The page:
For years I’d heard it. After driving many miles, pulling strings at work I didn’t have, and dredging my bank account for the umpteenth time I had finally made it to a prime fishing destination. Then on the way to the lake I ask, “How’s fishing been?” of a fellow returning from the water. He smiles and shakes his head.
“You should’ve been here yesterday, the fishing was fantastic! It’s been pretty slow today though.”
You see I am a fisherman and I have a dream of the day when I was there yesterday. Last week. Or sometimes even last year. I cannot count how many times I have been told that I should have been there yesterday. The day you had to hide your fly box when you were with-in 50’ of the lake shore and keep your rod broken down and carry it is if it were a walking stick lest the fish swim through the grass and take them clean out of your hand. I wish I had been there THAT day!
I began to scorn all fishermen, not to their face of course, as yarn spinners. People who as a group had a running joke to tell newer fisherman this litany of unbelievable bounty.
Then one day it happened. I was there yesterday and yesterday was today.
I remember it was
during a little yearly get together I got going simply referred to as the Guy trip. We are just a bunch of guys getting together to catch up, get away, and enjoy our passion of fishing the fly. Peterhope Lake
There was frost on the walls of the tent when we awoke that morning, and the dawn broke clear and calm. The road was wet on the way in, the tail end of a week long front that had moved through and we had just missed it. A short walk to the lake shore revealed a reeded shore with pathways cut through for boat access and a large marl flat extending some 100 yards dropping to deeper water. The shelf was a marl covered 10’ deep and shallower amongst the weeds. These ran along shore for the entire campsite end with small points of them reaching out lakeward , sloping back to small inward scooped out bay areas. There was the occasional reed island in view as well.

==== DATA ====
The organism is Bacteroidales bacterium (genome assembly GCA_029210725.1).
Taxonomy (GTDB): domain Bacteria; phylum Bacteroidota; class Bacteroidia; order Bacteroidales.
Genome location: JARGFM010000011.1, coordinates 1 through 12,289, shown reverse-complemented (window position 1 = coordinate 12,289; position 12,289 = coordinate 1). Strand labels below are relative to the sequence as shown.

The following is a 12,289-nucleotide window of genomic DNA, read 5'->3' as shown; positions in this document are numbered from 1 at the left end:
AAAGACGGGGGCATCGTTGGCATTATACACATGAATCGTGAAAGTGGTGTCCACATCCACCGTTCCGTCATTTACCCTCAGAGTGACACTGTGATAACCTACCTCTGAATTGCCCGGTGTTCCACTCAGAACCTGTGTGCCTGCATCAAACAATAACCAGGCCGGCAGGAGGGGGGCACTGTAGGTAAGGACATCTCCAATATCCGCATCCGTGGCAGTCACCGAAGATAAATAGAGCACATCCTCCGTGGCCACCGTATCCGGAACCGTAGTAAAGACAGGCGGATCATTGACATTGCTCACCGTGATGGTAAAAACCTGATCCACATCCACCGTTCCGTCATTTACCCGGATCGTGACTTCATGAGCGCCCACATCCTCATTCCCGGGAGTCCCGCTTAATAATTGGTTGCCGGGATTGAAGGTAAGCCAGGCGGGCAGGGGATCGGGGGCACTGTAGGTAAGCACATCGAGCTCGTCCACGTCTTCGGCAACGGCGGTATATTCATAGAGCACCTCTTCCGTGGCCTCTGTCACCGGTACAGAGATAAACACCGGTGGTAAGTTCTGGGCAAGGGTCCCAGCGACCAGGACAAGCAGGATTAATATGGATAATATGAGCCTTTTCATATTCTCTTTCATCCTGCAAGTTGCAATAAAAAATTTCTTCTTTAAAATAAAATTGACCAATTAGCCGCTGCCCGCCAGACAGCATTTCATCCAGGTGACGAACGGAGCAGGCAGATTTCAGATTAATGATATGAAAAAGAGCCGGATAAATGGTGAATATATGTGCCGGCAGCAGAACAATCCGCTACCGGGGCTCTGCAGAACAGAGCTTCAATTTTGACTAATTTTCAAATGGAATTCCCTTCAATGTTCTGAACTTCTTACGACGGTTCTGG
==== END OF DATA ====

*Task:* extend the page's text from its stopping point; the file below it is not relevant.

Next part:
After a quick cup of coffee and one to go, it was time to get to fishing. Armed with 2 rods, both 6wts, I headed to the float tube to try my luck. To my amazement I didn’t run into one guy who told me how the fishing was. I felt kind of strange not having the review of doom before I got into the boat but I figured it was on its way. Post mortem to my spirits as it were.
My partner and I kicked away from shore and tried our much discussed tactics. Mine was to troll deep with a type 4 line off the shelf and his was to work the weed line with an intermediate. I was sure I was in the right thinking the fish would be staging off the shelf in the cool weather. We had gone perhaps 40’ when my partner advised “Fish on” and began to play a small rainbow grinning with delight. I calmly assured him that the “real” fish were down deep. I watched him release the fish and toss another cast to the weed edge. The line landed about 2” from the reeds and sank. He gave the line 1 or 2 strips and it went tight, this time with a 14” ‘bow that released itself after 2 fine jumps.
In the time it took me to reel up my line and my pride, switch rods, and join him he had released 2 more fish and one in the 18” class.